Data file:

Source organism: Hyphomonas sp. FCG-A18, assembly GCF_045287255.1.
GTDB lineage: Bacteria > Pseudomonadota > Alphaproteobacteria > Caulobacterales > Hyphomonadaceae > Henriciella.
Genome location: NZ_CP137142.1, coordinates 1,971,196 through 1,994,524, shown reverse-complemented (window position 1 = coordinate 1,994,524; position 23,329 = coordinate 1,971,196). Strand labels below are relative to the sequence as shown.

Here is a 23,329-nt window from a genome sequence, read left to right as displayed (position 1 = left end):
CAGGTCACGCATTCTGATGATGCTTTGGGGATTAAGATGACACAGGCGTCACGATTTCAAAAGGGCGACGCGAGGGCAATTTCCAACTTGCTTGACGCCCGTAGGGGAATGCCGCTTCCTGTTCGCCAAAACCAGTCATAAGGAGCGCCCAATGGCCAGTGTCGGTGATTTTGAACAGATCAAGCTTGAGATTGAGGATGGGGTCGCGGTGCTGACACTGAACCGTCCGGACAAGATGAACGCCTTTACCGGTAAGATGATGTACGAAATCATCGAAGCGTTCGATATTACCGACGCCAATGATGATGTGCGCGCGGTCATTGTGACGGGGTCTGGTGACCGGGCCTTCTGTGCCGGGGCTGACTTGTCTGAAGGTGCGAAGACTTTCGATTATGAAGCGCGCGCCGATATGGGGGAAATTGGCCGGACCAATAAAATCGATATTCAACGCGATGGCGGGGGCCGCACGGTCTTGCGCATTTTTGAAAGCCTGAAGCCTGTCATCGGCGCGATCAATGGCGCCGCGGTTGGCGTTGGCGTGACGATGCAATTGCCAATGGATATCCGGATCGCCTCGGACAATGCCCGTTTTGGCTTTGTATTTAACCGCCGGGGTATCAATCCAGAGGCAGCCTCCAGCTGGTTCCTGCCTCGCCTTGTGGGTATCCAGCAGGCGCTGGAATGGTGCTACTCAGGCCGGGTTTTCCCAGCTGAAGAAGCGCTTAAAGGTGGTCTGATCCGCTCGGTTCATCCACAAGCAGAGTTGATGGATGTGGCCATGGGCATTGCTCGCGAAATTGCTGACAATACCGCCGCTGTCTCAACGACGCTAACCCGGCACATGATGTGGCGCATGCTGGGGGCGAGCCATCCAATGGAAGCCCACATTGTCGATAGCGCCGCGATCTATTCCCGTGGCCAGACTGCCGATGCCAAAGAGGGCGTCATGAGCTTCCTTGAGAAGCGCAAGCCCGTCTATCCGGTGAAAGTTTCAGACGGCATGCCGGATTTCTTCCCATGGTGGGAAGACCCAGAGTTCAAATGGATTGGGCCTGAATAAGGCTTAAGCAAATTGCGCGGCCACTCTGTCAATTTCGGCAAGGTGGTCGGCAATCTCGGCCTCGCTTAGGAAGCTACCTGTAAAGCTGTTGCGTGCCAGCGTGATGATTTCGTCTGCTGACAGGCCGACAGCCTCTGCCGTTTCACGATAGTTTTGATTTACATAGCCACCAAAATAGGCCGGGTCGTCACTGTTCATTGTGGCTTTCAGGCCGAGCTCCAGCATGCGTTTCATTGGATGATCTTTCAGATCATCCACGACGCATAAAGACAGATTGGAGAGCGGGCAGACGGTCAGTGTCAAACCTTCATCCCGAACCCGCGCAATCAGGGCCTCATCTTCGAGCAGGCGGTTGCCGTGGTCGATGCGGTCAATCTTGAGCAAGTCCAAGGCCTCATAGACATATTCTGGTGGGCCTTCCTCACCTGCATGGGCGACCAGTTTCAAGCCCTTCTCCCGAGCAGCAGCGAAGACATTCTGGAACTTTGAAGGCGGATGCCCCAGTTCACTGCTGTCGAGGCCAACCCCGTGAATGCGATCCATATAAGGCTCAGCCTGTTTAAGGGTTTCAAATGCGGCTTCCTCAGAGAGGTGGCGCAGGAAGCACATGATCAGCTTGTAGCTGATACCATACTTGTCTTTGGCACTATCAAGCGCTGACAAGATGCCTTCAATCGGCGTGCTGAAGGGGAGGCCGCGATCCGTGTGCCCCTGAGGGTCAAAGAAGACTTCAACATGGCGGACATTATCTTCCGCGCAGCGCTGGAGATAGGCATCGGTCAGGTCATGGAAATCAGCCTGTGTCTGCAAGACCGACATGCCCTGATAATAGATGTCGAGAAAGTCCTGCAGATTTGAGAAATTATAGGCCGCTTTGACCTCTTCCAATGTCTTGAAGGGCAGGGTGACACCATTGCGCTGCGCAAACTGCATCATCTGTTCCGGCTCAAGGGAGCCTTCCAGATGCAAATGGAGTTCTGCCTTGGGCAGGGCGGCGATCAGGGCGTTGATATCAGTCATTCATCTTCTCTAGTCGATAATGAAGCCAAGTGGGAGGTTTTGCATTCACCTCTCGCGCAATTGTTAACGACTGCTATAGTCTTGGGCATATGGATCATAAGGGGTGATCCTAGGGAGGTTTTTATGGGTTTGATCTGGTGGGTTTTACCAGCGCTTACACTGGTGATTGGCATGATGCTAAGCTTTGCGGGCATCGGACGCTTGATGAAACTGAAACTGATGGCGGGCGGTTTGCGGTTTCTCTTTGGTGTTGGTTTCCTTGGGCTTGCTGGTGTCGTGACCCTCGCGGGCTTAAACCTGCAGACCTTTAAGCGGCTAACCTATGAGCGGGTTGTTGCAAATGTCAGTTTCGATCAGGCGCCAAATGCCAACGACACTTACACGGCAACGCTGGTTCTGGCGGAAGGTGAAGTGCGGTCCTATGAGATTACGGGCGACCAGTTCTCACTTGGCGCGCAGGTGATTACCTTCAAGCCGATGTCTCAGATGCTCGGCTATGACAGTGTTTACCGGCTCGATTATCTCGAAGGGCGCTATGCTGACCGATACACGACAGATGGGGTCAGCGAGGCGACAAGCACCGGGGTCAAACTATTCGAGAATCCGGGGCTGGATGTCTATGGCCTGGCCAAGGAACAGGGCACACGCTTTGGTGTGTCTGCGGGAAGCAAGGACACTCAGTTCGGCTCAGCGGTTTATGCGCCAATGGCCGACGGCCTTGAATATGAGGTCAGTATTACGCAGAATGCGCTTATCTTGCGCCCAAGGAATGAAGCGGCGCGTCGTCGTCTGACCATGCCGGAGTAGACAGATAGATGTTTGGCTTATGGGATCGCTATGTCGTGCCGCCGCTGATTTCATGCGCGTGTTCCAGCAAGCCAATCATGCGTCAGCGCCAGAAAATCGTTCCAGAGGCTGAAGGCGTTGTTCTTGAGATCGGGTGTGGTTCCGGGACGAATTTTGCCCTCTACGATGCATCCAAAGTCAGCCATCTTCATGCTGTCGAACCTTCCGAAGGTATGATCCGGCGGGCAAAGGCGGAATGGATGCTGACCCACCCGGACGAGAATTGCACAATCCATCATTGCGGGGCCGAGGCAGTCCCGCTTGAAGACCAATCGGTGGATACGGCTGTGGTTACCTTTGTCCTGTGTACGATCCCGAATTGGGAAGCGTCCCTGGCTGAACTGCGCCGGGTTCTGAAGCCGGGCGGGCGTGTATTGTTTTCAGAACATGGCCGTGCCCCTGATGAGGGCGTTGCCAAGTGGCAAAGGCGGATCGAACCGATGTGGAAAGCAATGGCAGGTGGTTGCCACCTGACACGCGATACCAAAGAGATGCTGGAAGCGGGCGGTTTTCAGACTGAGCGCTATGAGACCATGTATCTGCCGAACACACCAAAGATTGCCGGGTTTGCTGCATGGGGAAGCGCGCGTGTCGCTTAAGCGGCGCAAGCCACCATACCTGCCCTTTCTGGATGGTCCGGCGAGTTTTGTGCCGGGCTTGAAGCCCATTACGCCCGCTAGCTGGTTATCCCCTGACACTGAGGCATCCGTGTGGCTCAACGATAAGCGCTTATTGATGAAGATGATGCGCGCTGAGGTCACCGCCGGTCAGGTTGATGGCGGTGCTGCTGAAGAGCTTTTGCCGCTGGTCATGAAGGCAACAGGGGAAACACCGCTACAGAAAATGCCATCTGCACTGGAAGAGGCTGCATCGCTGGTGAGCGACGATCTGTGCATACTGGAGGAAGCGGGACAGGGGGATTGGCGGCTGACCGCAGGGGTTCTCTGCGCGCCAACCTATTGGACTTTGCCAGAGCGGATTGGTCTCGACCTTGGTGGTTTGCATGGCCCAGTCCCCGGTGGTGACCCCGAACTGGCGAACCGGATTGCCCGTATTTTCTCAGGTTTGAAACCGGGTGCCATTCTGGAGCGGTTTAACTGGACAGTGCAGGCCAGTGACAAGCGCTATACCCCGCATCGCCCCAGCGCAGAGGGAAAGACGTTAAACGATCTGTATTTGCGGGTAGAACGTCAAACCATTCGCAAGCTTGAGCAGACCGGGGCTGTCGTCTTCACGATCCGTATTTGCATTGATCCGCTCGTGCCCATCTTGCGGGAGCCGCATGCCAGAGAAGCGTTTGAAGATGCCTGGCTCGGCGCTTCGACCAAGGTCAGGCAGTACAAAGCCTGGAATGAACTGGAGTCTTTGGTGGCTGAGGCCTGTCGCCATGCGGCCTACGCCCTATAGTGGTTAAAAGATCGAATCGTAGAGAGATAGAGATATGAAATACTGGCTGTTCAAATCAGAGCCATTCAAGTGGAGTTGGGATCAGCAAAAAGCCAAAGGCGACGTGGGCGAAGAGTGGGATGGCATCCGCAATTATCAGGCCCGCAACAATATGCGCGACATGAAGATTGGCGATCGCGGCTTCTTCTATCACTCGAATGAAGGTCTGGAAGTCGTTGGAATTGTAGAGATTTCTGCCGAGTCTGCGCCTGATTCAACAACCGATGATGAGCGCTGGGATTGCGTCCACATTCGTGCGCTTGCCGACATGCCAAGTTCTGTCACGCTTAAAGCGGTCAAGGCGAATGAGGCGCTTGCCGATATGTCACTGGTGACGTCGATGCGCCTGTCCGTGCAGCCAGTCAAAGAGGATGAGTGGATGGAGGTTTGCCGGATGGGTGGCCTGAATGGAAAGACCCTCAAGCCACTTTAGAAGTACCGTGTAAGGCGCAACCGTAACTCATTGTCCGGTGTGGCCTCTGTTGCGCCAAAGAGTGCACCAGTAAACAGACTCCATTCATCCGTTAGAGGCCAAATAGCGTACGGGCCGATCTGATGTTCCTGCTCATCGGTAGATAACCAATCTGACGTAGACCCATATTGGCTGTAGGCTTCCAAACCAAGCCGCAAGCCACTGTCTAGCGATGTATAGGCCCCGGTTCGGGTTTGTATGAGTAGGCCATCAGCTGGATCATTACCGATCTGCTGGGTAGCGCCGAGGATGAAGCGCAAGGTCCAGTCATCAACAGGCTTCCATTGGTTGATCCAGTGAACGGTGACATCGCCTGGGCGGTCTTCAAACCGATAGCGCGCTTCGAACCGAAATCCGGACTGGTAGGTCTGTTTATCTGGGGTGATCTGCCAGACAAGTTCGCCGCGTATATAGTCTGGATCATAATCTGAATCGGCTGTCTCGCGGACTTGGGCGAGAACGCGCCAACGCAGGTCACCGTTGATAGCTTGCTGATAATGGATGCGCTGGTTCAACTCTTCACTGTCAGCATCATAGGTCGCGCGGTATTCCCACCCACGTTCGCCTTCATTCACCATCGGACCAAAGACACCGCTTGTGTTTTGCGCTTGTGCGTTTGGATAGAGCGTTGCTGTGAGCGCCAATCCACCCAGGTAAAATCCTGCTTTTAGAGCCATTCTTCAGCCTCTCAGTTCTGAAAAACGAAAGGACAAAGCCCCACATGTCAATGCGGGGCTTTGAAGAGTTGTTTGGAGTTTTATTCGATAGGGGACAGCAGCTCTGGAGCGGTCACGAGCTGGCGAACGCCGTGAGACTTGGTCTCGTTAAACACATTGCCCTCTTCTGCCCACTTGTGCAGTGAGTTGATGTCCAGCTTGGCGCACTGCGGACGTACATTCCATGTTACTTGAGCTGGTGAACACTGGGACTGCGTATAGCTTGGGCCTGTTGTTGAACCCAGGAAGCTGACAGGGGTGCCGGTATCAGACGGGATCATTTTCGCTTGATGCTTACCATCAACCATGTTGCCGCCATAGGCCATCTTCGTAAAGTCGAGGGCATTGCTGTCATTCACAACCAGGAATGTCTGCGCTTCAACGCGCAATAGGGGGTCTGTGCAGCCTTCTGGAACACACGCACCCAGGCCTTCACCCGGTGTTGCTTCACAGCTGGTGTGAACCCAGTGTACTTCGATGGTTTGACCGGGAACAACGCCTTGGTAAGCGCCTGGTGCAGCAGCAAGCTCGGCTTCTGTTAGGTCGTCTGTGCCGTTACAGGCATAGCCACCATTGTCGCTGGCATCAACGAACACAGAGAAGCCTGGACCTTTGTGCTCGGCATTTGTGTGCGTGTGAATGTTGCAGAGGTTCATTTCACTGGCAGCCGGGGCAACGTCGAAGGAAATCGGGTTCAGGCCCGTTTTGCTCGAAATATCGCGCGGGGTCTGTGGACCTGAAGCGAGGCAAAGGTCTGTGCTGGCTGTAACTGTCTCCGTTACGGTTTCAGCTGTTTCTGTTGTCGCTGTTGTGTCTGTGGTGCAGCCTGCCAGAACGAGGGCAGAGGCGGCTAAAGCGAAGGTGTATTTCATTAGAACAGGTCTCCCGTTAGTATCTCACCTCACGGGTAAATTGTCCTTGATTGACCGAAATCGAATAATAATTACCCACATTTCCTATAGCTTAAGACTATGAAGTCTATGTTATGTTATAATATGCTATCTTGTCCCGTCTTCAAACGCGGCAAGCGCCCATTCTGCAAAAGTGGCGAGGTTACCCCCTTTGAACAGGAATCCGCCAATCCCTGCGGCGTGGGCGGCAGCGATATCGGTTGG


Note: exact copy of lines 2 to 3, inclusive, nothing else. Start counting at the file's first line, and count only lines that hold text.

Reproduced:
GTDB lineage: Bacteria > Pseudomonadota > Alphaproteobacteria > Caulobacterales > Hyphomonadaceae > Henriciella.
Genome location: NZ_CP137142.1, coordinates 1,971,196 through 1,994,524, shown reverse-complemented (window position 1 = coordinate 1,994,524; position 23,329 = coordinate 1,971,196). Strand labels below are relative to the sequence as shown.